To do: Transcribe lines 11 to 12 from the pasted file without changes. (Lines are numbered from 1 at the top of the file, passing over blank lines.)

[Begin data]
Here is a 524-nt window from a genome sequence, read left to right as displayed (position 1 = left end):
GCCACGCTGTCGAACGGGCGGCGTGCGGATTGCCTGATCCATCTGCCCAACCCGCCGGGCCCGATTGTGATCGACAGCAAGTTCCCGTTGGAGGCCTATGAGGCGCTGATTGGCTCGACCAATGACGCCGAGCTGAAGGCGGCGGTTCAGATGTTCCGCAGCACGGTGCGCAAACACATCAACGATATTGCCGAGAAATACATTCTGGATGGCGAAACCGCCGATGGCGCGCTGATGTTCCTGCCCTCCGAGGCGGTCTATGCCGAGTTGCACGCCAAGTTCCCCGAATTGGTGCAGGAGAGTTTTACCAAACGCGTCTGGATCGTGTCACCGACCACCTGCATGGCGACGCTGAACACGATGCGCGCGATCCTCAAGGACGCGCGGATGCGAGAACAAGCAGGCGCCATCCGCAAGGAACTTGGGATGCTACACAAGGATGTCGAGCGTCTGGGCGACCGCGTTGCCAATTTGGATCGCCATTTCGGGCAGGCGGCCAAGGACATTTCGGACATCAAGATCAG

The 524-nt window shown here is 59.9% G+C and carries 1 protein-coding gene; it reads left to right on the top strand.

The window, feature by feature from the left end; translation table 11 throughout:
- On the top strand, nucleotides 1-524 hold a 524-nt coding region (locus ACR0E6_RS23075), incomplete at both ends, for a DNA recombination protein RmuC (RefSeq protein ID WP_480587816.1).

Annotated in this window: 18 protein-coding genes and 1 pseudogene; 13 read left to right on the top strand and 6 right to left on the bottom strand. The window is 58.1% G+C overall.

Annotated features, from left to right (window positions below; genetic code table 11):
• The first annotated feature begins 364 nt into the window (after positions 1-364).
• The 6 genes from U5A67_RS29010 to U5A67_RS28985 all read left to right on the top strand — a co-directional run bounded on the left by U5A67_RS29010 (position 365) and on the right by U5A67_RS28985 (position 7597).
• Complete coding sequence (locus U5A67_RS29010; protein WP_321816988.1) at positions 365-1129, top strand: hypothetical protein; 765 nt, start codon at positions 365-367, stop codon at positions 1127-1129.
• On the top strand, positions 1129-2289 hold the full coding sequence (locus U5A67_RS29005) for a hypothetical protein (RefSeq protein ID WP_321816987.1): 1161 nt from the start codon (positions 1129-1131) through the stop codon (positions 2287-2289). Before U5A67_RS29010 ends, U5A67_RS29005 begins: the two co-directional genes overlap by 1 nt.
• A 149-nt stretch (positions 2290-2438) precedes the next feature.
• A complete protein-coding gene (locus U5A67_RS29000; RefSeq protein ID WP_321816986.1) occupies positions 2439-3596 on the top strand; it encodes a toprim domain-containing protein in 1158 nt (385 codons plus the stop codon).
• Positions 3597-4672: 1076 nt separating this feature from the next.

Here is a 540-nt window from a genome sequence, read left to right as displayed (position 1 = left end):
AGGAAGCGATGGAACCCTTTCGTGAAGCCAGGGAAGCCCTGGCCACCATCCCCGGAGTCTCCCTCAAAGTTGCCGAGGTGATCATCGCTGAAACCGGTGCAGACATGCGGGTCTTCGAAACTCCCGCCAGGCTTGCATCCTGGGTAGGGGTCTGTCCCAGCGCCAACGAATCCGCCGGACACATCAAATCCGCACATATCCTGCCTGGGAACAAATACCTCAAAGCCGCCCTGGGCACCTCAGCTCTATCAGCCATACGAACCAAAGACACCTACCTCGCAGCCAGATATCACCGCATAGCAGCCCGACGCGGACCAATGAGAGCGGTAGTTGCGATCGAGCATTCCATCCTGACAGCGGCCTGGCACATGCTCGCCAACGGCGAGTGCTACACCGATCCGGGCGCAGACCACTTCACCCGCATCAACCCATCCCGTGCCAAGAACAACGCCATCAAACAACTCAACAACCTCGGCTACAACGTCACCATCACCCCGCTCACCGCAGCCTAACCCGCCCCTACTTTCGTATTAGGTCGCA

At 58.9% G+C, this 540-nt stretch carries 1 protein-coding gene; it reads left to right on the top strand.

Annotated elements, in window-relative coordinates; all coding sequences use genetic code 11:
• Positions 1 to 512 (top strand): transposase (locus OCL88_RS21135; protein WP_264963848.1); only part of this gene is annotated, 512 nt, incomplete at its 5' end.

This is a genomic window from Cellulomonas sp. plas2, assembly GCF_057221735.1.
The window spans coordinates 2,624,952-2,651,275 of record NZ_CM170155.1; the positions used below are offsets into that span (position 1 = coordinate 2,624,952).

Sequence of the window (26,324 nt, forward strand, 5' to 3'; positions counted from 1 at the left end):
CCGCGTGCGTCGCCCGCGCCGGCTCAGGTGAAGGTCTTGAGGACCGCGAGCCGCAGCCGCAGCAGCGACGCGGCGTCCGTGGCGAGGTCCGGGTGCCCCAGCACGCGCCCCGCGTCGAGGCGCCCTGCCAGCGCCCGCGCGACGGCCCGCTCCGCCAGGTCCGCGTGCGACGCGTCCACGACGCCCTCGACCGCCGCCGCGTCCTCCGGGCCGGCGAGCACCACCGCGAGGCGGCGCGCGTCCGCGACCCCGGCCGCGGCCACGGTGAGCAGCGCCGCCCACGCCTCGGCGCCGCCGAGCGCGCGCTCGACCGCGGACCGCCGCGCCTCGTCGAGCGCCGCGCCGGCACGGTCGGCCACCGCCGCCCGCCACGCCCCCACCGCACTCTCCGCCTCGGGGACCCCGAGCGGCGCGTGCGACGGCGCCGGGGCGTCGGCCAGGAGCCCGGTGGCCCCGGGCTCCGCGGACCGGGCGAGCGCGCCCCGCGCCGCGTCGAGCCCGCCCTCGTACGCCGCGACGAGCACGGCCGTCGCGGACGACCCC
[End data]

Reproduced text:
• On the top strand, positions 1129-2289 hold the full coding sequence (locus U5A67_RS29005) for a hypothetical protein (RefSeq protein ID WP_321816987.1): 1161 nt from the start codon (positions 1129-1131) through the stop codon (positions 2287-2289). Before U5A67_RS29010 ends, U5A67_RS29005 begins: the two co-directional genes overlap by 1 nt.
• A 149-nt stretch (positions 2290-2438) precedes the next feature.